Alexis Pedrick: Abdul-Aliy wrote another op-ed for the Inquirer and included a PDF of Paul's report with. The article got a lot of attention and Abdul-Aliy helped organize a protest calling for all the skulls in the Morton Collection to be repatriated. Abdul-Aliy asked Paul to speak, and he did. On April 8th, 2021, a huge crowd of protestors gathered.


Produce with confidence whilst mitigating downside risks. Contact us now to decrease production risks by combining content genome insights with demand data to increase the likelihood of a successful series: Gain deep insights into character, talent, setting, plot, theme and genre preferences, including Comedy. Using audience demand data, explore markets such as the United States to discover lucrative new sales opportunities whilst evaluating the expected ROI for new series acquisitions such as Repatriated (El Repatriado) from partners like Star+.


Before the Tax Cuts and Jobs Act, foreign profits of U.S. multinational enterprises (MNEs) were subject to U.S. taxes, but only when repatriated. This system incentivized firms to keep profits abroad, and, by the end of 2017, U.S. MNEs had accumulated approximately $1 trillion in cash abroad, held mostly in U.S. fixed-income securities.2 Under the TCJA, the United States shifted to a quasi-territorial tax system in which profits are taxed only where they are earned (subject to minimum taxes); henceforth, U.S. MNEs' foreign profits will therefore no longer be subject to U.S. taxes when repatriated. As a transition to this new tax system, the TCJA imposed a one-time tax (payable over eight years) on the existing stock of offshore holdings regardless of whether the funds are repatriated, thus eliminating the tax incentive to keep cash abroad.3


Balance of payments data show that U.S. firms repatriated $777 billion in 2018, roughly 78 percent of the estimated stock as of end-2017 of offshore cash holdings. Repatriation was strongest in the first half of 2018, when $510 billion was brought back, and continued throughout 2018, albeit at a slower pace (figure 1). Despite this slowing down, repatriation flows could remain above their pre-TCJA levels because the TCJA eliminated the tax incentives for keeping profits abroad. For reference, the Homeland Investment Act of 2004 (HIA, also known as the "tax holiday"), which provided a temporary one-year reduction in the repatriation tax rate, resulted in $312 billion repatriated in 2005, of an estimated $750 billion held abroad.4 It should be noted that repatriation reflects the transfer of funds to the United States in purely accounting terms: The funds previously held by a foreign affiliate are now held by the U.S. parent.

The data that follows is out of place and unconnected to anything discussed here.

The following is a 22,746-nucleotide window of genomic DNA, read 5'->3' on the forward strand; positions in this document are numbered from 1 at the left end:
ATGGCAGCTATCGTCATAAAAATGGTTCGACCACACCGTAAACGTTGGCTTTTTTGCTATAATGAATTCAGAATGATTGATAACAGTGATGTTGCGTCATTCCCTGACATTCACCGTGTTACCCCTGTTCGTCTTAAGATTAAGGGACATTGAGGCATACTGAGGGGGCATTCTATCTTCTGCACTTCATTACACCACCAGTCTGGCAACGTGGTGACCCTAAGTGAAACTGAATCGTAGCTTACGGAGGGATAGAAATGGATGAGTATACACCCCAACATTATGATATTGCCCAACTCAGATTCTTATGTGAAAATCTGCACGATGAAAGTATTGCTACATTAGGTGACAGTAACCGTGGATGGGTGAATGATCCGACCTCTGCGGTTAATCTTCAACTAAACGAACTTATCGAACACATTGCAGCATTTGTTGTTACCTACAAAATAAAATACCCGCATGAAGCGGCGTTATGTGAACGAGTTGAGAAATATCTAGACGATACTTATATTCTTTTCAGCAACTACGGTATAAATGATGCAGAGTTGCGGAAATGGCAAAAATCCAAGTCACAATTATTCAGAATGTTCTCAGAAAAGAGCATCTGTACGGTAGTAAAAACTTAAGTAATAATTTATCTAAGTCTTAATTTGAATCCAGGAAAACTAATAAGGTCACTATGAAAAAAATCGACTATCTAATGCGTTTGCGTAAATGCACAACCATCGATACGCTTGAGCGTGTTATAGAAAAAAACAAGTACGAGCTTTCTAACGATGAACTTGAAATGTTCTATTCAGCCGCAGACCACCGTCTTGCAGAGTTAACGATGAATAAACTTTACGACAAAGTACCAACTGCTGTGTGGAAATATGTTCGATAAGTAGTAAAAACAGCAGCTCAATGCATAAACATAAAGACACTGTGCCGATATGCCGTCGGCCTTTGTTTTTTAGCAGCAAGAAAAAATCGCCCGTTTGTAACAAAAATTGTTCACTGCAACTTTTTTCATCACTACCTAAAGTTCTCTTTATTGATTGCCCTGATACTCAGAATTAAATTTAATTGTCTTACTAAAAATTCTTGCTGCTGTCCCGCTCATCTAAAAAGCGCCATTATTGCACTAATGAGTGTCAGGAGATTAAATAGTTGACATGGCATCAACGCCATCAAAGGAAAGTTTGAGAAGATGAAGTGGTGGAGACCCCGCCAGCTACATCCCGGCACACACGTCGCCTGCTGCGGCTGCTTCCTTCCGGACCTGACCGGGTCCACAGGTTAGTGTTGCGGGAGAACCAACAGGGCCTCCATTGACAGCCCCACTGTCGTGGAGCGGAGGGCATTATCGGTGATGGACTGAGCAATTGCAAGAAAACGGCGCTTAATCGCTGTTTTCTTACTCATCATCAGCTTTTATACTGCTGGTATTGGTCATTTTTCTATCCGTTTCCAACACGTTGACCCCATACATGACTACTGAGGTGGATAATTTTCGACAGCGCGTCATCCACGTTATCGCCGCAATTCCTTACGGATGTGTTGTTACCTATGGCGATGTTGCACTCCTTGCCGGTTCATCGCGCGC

The potential effect of repatriated funds since the passage of the TCJA on firm financing patterns and investment decisions has garnered considerable investor attention.5 The analysis detailed here shows that funds repatriated in 2018 have been associated with a sharp increase in share buybacks. The evidence of an effect on investment is not as clear cut. While the data show an increase in investment in 2018 by the top repatriating firms, investment by such firms had already been on an upward trend prior to the TCJA, making it arguably more difficult to know how much of the increase can be attributed specifically to repatriation versus other contemporaneous factors, like other changes in policy or economic conditions. Of course, it may be too early to reach a definitive conclusion, as increases in investment may take longer to fully materialize.


Figure 2 shows that immediately after the passage of the TCJA in late December 2017, share buybacks rose sharply for the top 15 cash holders, with the ratio of buybacks to assets more than doubling in 2018 (red bars).7 In dollar terms, buybacks among this group of firms increased from an annual total of $86 billion in 2017 to $231 billion in 2018. Even among the top 15 cash holders, the largest holders accounted for the bulk of the share repurchases: in 2018, the top 5 cash holders accounted for 65 percent of the total repatriated by the top 15, and the top holder alone accounted for 32 percent. Buybacks for nonfinancial S&P 500 companies other than the top 15 cash holders also increased (blue bars), but by notably less than buybacks for the top 15 holders; as a result, the difference in the buybacks-to-assets ratio between the two groups more than doubled in the year following the passage of the TCJA (black line). Firms can also pay out cash to shareholders through dividends; however, unlike buybacks, dividends were virtually unchanged for the top 15 cash holders relative to the same period the year before. Similarly, academic studies suggest that most of the repatriated funds during the HIA of 2004 were used to fund share buybacks (see Dharmapala, Foley, and Forbes (2011)). 041b061a72